Wednesday 29 May 2019
So you think you’re prepared to be an expat and work abroad? Photo: iStock

Malaysia’s labour laws are pretty basic. Most of us work from 9am to 6pm daily, all of us have to complete a probation period before being confirmed as permanent staff, and new mothers get decent time off during their maternity leave.

While we accept these fundamental rules as a norm, other countries practise unique laws that benefit their employees. Here are some labour laws around the world that will make you pretty jealous or feel thankful for the job you have now:


New mothers in Bulgaria have a lot to brag about. This Eastern European country allows them to go on paid maternity leave for a whopping 58.6 weeks. The pay rate is 78.4% of the mother’s previous full-time salary, which comes out to about 45.9 weeks off with full pay.


Travelling is a right and not a privilege, according to Belgium’s labour law. An employee can file for a ‘career break’ of up to one year. Career breaks make it easier for employees to pursue their passion, travel or just to get away from the hustle and bustle of work. The best part is that employees will still get paid and can secure their place in the company upon their return.

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Photo: iStock


Any men working in Isesaki, Japan, will need to be clean shaven, according to its municipal laws. In 2010, the local government banned employees from exhibiting any form of facial hair after members of the public allegedly complained about beards looking “unpleasant”.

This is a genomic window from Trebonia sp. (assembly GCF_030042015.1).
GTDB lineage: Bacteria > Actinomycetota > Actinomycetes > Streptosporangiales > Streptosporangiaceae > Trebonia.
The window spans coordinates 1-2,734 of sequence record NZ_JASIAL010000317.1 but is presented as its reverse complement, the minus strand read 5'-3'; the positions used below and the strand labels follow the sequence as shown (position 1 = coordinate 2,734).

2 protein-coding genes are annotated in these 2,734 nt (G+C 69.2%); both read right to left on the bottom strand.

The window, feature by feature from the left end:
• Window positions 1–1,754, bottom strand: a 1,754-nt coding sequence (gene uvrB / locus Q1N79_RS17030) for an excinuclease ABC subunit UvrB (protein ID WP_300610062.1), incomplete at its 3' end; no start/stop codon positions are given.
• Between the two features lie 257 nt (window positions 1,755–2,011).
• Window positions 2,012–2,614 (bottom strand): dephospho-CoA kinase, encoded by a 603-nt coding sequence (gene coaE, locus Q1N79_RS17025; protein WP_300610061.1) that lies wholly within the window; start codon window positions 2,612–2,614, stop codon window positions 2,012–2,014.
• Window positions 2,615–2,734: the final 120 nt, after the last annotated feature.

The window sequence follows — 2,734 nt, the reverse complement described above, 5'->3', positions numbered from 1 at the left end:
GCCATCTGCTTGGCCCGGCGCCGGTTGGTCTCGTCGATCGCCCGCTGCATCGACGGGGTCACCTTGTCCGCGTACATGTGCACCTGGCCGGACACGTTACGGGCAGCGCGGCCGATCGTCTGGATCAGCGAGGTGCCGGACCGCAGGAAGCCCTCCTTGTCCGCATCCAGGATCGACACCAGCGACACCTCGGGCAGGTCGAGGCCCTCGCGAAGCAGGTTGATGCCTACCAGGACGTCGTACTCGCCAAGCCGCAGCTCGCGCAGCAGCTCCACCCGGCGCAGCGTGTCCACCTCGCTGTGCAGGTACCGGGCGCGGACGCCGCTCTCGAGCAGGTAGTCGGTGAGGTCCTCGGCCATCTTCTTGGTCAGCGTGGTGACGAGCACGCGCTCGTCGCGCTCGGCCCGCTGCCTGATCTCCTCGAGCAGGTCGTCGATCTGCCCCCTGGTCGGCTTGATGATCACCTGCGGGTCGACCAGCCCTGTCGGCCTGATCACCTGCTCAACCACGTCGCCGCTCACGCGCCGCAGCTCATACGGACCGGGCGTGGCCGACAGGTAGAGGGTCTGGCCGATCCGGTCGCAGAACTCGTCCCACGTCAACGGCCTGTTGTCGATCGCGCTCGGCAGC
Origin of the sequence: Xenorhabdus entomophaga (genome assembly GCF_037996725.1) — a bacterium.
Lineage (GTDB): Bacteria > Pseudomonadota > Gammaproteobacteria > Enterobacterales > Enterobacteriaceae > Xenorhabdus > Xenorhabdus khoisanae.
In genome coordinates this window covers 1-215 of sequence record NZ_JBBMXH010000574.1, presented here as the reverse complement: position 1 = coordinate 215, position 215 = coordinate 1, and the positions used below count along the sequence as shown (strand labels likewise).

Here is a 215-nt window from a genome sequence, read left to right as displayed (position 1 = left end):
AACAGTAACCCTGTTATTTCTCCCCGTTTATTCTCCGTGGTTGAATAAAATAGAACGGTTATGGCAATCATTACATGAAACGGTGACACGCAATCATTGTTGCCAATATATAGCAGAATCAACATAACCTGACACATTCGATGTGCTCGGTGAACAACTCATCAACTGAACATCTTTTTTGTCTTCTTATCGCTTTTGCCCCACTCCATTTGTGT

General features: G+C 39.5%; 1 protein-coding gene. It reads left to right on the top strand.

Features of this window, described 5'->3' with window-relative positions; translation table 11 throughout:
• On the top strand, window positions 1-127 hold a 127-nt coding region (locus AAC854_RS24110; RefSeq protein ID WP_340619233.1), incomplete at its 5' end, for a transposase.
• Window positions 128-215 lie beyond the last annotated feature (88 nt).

One can quit their job in Italy without having to worry about the financial impact it will cause. The law requires employers to pay resigning or fired employees an end-of-employment payment called the TFR or Trattamento Di Fine Rapporto. It is equivalent to a month’s pay for every year of employment. But, companies with over 50 employees will channel the money to the employee’s pension fund.


Flexitime is a law that grants employees the freedom to manage their own working hours and days. They can use accumulated overtime hours to offset regular work hours. For instance, if you want to take Friday off, you can just work eight more hours from Monday to Thursday.

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Photo: iStock

Saudi Arabia.

In 2012 the Ministry of Labour enforced a royal decree that sales personnel in shops selling garments and other goods like cosmetics for women, must be female. This new law was implemented because women feel uncomfortable buying those products from men.


Companies with more than 100 employees aren’t allowed to fire people without government permission. The exception to this rule is if the employee was found guilty of criminal misconduct. This particular law was mooted during the period when the British ruled the region and has been largely left unchanged.


Let’s get physical? Not for women in China. The government prohibits them from performing jobs that are deemed as physically demanding. These jobs include mining, logging timber and high-altitude work that involves carrying anything more than 44 pounds.

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Photo: iStock


Women aren’t allowed to work at night unless it is at family-run businesses. Prohibited workplaces include charities and religious establishments.


It is highly unlikely for someone to lose their job in Portugal simply because it is illegal to fire an employee in the country. Employers are only allowed to offer attractive resignation benefits and hope the intended employee accepts it.

This article is an excerpt from UNRESERVED’s May 2019 issue from the article WORK RULES AROUND THE WORLD.

Related: Nikky Azura and the Eternal Juggling Act of the Working Mother